Lochs across Scotland are speckled with small, flat islets, known as crannogs. These may be rocky, or peaty, or studded with trees, and at first glance, “some people would think they are natural,” says Duncan Garrow, an associate professor of archaeology at the University of Reading. “However, in some cases they have obvious walls and causeways, which show they are man-made.” These little bits of land have long intrigued archaeologists, because in addition to being surrounded by water, they’re immersed in mystery. Researchers are still working to pinpoint precisely when humans lugged stones to build them, and why.
While the vast majority of Scotland’s several hundred crannogs haven’t yet been studied in great detail, researchers once believed that the first examples dated back to the Iron Age. Now, in a new paper published in the journal Antiquity, Garrow and his co-author, the University of Southampton archaeologist Fraser Sturt, report that some of these crannogs in the Outer Hebrides—islands beyond the west coast of mainland Scotland—are several thousand years older. Some of these islets seem to have been built during the Neolithic era—even before Stonehenge’s rocks were nudged into place over in England.
As Garrow and Sturt tell it, the notion that Neolithic crannogs might exist in Scotland first took shape during the 1980s, when researchers excavating Eilean Domhnuill came across some Neolithic pottery. For a while, that site seemed to be an anomaly. Then, in 2012, Chris Murray, a former Royal Navy diver, descended into the water near Lewis, the largest landmass in the Outer Hebrides, and came across some Neolithic pottery strewn nearby. He looped in local conservation officials, and, using Google Earth, they identified other islets where they could go see what they could rustle up. Several of these subsequent dives also turned up other well-preserved fragments of similarly prehistoric pottery—sometimes just a single vessel, other times, several dozen.
In 2016 and 2017, with Murray’s help, Garrow and Sturt set out to learn more about the islets around Lewis. They used combinations of sonar, underwater diver surveys, aerial photography, GPS, coring, and excavation to learn more about what the places were made out of, and when they were built. To approximate the age of the crannogs, the team radiocarbon dated some of the objects found nearby. Fragments from the islets of Arnish, Bhorgastail, Duna (Ranish), and Langabhat all point to people first building and visiting them during the Neolithic period, between 3640–3360 B.C.
Many crannog mysteries remain, and the largest of those is pretty fundamental: What the heck were they used for? Garrow and Sturt aren’t the only ones wondering.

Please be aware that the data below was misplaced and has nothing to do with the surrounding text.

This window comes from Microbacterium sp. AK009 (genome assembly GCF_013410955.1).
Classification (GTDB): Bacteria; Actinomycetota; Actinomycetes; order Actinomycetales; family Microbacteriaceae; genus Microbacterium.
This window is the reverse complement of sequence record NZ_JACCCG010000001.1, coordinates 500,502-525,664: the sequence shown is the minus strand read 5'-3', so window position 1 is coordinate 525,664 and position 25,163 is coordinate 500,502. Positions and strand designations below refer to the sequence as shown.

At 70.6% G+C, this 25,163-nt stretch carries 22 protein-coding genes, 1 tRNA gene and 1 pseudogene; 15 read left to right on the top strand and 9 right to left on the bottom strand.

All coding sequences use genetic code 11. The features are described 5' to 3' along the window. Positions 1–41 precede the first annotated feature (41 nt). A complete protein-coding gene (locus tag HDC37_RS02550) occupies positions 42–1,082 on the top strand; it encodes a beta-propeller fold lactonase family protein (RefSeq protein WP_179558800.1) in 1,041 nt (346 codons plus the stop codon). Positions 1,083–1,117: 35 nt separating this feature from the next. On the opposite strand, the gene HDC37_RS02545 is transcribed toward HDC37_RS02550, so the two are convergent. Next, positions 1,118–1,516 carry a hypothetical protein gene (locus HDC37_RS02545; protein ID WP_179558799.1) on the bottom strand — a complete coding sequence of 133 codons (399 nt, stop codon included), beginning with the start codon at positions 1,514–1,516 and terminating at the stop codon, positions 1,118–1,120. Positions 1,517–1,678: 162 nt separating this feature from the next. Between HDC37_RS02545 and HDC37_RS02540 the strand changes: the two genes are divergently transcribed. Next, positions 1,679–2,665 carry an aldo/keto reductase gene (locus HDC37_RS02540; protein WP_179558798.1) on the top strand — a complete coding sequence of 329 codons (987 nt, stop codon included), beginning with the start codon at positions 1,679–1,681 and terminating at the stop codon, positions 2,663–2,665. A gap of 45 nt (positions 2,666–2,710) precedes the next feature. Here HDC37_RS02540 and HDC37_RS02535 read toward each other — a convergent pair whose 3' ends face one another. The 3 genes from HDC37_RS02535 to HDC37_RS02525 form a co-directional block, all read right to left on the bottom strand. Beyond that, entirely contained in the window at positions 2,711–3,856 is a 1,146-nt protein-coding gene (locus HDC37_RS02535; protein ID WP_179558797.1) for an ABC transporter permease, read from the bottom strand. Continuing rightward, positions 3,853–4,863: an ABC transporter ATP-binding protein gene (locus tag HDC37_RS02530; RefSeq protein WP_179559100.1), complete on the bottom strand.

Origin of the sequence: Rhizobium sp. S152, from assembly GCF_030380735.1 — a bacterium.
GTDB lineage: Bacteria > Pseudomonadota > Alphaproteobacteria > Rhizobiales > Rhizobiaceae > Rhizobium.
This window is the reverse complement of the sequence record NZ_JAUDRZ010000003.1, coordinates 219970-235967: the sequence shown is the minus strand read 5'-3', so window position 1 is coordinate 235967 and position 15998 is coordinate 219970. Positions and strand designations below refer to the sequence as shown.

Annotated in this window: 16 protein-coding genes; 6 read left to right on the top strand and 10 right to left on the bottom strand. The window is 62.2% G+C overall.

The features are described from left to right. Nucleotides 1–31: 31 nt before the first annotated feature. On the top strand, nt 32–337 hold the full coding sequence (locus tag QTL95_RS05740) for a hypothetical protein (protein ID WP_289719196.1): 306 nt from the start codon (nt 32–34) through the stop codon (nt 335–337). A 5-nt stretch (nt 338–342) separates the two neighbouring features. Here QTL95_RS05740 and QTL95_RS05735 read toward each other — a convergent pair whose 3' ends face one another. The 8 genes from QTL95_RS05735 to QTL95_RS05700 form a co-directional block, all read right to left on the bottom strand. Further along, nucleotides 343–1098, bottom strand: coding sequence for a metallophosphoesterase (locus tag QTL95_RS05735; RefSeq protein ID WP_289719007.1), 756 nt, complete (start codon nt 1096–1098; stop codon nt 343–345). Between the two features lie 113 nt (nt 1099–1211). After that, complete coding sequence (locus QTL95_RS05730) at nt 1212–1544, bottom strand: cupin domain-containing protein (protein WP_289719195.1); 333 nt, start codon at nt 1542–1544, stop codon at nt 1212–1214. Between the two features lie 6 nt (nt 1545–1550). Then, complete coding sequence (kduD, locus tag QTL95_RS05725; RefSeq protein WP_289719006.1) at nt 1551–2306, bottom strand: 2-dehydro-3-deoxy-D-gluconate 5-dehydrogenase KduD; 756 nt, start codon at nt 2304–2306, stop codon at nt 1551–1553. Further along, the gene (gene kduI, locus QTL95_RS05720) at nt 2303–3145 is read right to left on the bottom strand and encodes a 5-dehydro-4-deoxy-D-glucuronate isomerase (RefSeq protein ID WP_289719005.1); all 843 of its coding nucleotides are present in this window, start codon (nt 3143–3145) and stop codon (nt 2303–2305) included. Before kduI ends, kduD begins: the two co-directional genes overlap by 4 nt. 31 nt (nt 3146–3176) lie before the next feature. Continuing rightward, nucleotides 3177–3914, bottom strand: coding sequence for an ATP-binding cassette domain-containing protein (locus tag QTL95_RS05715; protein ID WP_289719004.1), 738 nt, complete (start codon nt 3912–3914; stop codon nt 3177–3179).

The team behind the Living on Water project—a collaborative effort funded by Historic Environment Scotland to document an Iron Age crannog in Loch Tay—has noted that the reason people built and used these places “remains stubbornly unclear.” Chances are good that they varied across time and place. “We now have people building and doing things on artificial islands in Lewis in the Neolithic, and then there is a 2,000-year gap and people begin doing it again, and this time across all of Scotland, in the Early Iron Age, sometime between 800-400 B.C.” writes Michael Stratigos, a maritime archaeologist who studies crannogs and is working on the Living on Water project at Loch Tay, via email. “I am very wary to suggest Neolithic crannogs and Iron Age and later crannogs are part of the same tradition,” Stratigos adds. “We call them all crannogs, which is fine, but they are no doubt built by very different communities for very different purposes.”
Hauling and heaping 500-pound stones was no small feat, and Garrow and Sturt suggest that “such islets may well have represented substantial symbols for, and of, the communities that constructed them.” The authors note that each of the sites, isolated and monumental, “could also have been perceived as special places, their watery surroundings creating separation from everyday life.”
To pin down more details about what was going on at the Neolithic sites, and how they differ from later crannogs, Garrow and Sturt hope to find more examples. Stratigos isn’t so sure that they’ll turn up beyond Lewis, especially where researchers have already radiocarbon dated other sites to confirm that they sprung up during the Iron Age. But “it is definitely worth still looking,” Stratigos adds, and he suggests combing other places with similar geographies in the Outer Hebrides, as well as the Shetland Islands, farther north. For now, at least, we know that whatever Neolithic Scots were up to on some of those islets, it started much earlier than we thought.